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"Freedom" Service-Oriented Methodology
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The First Agile Slugout:
eXtreme Programming versus Freedom

Round 5
Team tuning

Howard: Since no one took any blows on round 4, the contenders are roaring to go for round 5. Round 5 will see which contender best supports Agile Principle 5, Team tuning:

    At regular intervals, the team reflects on how
    to become more effective, then tunes and adjusts
    its behavior accordingly.

Don: Oh, oh. This is another management principle. I'll bet Freedom is in for another drubbing, Howard.

Howard: They're both circling each other in the middle of the ring. There goes XP. He's throwing the "Fix XP when it Breaks" punches, and this time they are connecting. That's XP's way of improving the teams behavior, alright.

Don: But look! Freedom isn't taking it laying down this time. He's fighting back with "Process metric checklists!" Those aren't in any of our info sheets about Freedom. Peter is right on top of it though. What have you got, Peter?

Peter: I'm here with Freedom's coach. Coach, what are Process metric checklists?

Freedom Coach: Process metric checklists are a very simple way of capturing quantitative metrics for process improvement. Every time a developer starts work on a new work product, be it a requirement, design, code module, documentation or other work product, he makes a note of the start date. When he finishes the work product, he notes the completion date next to the start date. If he modifies the work product, he notes the start and stop dates of the modification. Later on, the lists can be analyzed to determine how long each individual product, or groups of products, took to develop. The data can be used to determine which parts of the development process may be in need of more automation or other improvement. They can also be used to determine individual developer productivity, perhaps signal that a developer needs more training in some part of the process, or whatever. A good CM tool could easily automate this sort of record keeping, making the whole thing quite transparent to the development team, although I'm not aware of a CM tool that fully supports the concept at this time.

Peter: I see. But where do the checklists come in?

Freedom Coach: The list of work products with start and stop dates are the checklists. We call them that because they look a bit like checklists, except with actual dates instead of check marks next to the work product entries. It may not be the best name, but that's what Freedom calls them.

Peter: Ok. Thanks coach. Back to you, Don.

Don: Freedom seems to be getting a few licks into XP with the checklists, but is taking some "Fix XP When It Breaks" hits in return.

Howard: XP sees it can't get a big advantage on Freedom with the Fix It jab, so he's trying a different move. There's a "Move people around" punch! That's not as strong a way of adjusting the process as Fix It, but XP is looking for any edge it can get.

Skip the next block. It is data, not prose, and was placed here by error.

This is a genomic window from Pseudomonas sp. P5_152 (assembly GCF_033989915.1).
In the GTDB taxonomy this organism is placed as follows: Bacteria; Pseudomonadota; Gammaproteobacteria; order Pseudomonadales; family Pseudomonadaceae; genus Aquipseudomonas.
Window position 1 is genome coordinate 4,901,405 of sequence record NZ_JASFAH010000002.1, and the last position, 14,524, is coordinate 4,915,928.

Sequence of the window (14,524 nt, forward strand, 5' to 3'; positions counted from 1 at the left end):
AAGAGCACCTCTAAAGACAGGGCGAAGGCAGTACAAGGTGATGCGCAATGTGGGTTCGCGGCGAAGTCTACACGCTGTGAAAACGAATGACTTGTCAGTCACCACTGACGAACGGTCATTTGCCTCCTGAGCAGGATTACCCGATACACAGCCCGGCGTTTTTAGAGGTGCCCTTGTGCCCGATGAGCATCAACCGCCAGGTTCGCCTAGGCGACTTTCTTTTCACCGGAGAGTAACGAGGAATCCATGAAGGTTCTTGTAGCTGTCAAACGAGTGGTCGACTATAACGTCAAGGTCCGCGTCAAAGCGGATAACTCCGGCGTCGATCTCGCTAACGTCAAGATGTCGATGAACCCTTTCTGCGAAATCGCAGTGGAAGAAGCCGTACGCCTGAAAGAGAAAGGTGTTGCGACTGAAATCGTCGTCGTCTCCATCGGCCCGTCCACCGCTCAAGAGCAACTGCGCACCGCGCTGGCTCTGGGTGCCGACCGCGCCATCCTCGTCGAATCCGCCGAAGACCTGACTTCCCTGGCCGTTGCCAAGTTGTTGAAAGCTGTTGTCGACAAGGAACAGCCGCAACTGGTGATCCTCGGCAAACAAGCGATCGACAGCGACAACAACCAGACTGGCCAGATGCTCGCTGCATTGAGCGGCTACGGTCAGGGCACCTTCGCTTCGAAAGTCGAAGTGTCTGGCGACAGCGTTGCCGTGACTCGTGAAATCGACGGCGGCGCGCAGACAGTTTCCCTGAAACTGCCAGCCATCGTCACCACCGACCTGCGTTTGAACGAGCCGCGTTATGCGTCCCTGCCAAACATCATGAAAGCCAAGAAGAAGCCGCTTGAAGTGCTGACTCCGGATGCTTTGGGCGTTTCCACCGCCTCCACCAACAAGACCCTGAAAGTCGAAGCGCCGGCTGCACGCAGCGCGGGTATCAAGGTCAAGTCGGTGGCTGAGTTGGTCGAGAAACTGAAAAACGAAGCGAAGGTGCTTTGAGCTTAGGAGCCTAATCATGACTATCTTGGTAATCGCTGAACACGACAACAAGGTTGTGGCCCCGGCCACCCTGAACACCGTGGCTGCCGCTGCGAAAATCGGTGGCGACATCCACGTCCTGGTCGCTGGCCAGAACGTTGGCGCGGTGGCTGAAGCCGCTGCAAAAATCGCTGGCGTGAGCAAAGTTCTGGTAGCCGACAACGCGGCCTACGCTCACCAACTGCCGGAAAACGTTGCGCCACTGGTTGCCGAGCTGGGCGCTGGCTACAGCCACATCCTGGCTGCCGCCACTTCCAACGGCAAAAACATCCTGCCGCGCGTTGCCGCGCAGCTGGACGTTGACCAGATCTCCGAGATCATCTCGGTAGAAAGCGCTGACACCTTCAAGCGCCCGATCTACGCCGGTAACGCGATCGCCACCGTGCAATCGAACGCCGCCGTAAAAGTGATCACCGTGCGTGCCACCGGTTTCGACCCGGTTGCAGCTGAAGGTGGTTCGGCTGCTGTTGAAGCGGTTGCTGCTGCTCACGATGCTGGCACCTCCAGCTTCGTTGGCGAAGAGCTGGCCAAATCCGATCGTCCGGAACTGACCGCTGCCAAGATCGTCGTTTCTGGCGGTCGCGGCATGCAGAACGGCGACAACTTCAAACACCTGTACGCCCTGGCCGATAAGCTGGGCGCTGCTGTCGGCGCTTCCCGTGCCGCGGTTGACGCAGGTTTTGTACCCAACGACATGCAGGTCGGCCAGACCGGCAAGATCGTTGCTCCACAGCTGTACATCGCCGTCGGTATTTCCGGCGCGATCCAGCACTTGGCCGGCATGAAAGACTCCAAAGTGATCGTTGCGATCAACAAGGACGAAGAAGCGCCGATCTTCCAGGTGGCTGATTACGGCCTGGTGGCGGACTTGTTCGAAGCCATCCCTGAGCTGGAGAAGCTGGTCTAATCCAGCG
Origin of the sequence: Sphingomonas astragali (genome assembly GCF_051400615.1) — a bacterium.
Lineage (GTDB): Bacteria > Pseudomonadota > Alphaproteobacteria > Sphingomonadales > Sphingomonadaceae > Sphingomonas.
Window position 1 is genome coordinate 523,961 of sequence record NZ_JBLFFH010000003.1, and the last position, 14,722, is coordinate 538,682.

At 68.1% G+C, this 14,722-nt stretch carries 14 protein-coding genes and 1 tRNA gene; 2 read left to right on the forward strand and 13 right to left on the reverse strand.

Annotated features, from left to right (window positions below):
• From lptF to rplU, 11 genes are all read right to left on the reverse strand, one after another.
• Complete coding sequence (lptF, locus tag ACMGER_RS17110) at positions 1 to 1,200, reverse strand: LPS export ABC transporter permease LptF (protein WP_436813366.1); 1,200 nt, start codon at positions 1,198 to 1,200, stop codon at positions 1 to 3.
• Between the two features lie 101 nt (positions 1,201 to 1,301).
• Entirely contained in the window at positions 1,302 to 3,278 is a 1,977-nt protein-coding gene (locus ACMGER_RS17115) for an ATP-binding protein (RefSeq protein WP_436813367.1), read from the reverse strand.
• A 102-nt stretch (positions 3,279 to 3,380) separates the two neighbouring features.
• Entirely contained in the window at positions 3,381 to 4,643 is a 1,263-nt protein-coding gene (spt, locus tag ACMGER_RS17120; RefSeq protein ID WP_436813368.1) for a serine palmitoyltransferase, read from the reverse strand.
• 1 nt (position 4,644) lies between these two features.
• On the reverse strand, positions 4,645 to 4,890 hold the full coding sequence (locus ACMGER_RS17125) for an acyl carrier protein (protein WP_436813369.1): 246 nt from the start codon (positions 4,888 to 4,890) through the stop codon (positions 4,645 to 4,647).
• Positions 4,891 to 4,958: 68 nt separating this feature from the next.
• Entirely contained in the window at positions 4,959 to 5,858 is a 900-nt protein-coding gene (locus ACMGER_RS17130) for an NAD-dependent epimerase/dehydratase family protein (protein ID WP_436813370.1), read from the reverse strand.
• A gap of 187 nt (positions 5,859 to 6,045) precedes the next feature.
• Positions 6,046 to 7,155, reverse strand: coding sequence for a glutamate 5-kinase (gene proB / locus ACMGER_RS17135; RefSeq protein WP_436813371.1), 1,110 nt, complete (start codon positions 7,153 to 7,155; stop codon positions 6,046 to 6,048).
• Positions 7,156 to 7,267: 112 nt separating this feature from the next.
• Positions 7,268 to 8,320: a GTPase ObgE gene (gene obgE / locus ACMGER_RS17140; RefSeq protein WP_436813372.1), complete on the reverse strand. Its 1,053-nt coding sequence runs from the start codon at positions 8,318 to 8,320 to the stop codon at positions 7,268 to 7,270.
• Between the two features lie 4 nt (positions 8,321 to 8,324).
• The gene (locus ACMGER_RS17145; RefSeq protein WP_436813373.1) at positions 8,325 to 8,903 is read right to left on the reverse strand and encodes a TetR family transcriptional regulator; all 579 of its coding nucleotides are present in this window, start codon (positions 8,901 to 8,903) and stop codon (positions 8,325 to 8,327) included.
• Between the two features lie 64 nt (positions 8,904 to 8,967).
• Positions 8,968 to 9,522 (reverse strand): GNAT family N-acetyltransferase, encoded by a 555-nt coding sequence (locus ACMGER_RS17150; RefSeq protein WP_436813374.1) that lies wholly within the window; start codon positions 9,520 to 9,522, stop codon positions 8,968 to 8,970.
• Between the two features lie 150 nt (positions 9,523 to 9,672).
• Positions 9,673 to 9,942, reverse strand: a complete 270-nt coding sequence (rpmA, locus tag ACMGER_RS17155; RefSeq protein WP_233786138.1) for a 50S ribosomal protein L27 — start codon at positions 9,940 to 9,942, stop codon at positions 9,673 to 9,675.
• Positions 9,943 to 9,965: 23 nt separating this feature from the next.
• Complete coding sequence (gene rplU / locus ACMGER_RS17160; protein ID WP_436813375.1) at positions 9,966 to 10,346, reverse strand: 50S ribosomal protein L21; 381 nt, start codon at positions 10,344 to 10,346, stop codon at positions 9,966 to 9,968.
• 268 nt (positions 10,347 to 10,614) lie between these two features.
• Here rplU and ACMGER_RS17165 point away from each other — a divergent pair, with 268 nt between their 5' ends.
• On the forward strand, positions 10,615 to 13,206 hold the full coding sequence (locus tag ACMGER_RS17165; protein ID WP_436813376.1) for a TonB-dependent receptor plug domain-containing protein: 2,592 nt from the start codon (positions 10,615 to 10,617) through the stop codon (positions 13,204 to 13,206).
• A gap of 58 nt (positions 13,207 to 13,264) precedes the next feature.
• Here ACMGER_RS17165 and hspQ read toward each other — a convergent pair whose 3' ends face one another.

Don: Freedom is responding with another move of it's own. Hah! Freedom is trying to use "Separation of technical and management methodologies" to counter XP's move. Clever! Turn an apparent weakness into a strength. Since management methods are likely to change independently of technical ones, separate the two concerns to ease the impact of the change!

Howard: Trouble is, Don, that doesn't directly address the principle of adjusting team behavior. It's Freedom's management methodology partner, and not Freedom itself, that has to change to address the principle. And that partner is not represented here today. XP is getting through Freedom's defense, Don. As you say, it was a clever move on Freedom's part, but the specific nature of principle 5 negated its effectiveness.

Don: There's the bell ending round 5. Both contenders took some lumps that time! Looks like Freedom took a few more, though.

Howard: The ref agrees, Don. He's signaling the round goes to XP on a technicality. The score is now XP 3, Freedom 1.

Don: Freedom needed that round, Howard. He didn't get it, and now XP is really starting to pull ahead.

Howard: That's right, Don. But I'm starting to like Freedom's style. That separation of methodology concerns thing looks like it might have some real potential. It didn't work out just now in this head-to-head, but give Freedom a good management methodology partner, and he could walk away with the tag-team crown, as well as clobber actual jobs. Any ideas who might make a good management methodology partner for Freedom?

Don: Well, I can tell you it isn't likely to be XP! XP would have to give up most of its technical aspects, like User Stories and CRC Cards, to get along with Freedom. I don't ever see that happening, Howard. XP isn't interested in getting along with Freedom. XP is the champ, and he's got a 3-1 lead. XP is out to pulverize Freedom by the new Agile rules, and he's well on his way to doing it!

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